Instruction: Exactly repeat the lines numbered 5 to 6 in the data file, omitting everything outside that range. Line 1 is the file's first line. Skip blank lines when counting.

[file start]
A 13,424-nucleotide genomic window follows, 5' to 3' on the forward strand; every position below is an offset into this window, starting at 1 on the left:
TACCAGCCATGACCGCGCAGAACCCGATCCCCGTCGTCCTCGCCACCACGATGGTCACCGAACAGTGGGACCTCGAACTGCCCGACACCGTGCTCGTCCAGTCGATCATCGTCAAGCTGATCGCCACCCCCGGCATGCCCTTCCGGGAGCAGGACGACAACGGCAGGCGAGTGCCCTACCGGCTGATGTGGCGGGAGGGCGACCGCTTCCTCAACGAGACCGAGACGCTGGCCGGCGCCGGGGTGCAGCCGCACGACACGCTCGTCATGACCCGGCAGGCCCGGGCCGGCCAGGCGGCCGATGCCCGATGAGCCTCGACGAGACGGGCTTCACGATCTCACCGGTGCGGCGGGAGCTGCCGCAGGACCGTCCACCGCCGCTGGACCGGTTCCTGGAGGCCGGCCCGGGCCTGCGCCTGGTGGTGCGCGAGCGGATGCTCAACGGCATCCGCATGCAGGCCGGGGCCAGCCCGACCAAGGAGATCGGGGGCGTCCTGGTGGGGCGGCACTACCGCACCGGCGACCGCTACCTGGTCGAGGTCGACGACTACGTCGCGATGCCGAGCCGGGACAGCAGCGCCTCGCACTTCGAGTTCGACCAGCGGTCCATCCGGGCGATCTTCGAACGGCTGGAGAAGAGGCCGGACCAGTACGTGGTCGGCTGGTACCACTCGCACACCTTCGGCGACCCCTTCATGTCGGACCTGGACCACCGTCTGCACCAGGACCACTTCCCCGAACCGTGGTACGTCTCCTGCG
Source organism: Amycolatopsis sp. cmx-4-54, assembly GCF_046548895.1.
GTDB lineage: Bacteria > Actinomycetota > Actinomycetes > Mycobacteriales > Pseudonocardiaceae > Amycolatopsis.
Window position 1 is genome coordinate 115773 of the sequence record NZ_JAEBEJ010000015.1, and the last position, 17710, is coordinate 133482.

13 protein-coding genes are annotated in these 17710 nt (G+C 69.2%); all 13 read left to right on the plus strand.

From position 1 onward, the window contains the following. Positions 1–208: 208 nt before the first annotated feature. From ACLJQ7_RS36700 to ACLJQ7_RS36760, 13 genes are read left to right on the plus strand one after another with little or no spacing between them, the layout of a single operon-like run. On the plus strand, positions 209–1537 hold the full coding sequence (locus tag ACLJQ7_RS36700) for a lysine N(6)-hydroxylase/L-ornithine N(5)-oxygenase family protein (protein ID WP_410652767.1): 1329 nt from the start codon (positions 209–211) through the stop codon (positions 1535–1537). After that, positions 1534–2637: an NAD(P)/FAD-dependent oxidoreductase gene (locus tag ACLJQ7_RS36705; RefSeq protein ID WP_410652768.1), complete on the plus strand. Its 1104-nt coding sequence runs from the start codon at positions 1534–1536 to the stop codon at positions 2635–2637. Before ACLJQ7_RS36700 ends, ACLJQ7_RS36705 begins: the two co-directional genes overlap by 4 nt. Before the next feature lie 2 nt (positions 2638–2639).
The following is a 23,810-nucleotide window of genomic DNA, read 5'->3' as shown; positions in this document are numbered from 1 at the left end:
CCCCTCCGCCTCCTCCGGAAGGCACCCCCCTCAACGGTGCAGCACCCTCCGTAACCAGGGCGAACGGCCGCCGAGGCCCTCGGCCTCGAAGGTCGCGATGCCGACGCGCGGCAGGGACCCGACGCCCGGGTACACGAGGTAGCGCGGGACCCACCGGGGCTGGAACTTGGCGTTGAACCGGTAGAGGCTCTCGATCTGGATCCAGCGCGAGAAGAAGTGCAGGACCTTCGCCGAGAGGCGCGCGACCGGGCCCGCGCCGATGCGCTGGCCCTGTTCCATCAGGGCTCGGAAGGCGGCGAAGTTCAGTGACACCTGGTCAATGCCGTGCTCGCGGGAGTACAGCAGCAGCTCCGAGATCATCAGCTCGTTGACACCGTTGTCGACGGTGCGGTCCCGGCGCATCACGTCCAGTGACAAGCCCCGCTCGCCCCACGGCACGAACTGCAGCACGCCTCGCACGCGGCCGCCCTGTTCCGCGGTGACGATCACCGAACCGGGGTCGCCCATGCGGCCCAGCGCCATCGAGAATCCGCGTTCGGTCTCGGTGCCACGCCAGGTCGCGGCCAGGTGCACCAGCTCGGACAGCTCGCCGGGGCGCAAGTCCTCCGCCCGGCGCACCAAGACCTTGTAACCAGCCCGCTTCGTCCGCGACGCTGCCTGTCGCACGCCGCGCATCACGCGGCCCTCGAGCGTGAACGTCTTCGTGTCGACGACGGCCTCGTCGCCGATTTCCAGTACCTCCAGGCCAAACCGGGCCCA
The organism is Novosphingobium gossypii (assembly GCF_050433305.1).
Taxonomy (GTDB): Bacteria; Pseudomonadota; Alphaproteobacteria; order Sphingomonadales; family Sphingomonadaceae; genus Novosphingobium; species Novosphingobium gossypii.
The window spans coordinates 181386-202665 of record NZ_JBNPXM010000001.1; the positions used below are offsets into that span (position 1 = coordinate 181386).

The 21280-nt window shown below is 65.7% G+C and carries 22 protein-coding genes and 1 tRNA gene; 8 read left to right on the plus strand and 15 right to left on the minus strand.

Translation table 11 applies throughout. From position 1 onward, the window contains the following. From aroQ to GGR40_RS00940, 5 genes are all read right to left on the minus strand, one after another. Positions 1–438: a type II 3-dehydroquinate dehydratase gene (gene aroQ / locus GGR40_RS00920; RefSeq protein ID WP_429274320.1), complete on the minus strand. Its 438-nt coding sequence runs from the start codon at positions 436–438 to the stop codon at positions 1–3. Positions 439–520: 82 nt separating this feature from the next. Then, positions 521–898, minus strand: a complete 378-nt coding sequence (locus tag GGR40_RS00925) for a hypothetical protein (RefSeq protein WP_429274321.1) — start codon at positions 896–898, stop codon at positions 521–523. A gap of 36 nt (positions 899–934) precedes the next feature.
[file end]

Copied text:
Window position 1 is genome coordinate 115773 of the sequence record NZ_JAEBEJ010000015.1, and the last position, 17710, is coordinate 133482.

13 protein-coding genes are annotated in these 17710 nt (G+C 69.2%); all 13 read left to right on the plus strand.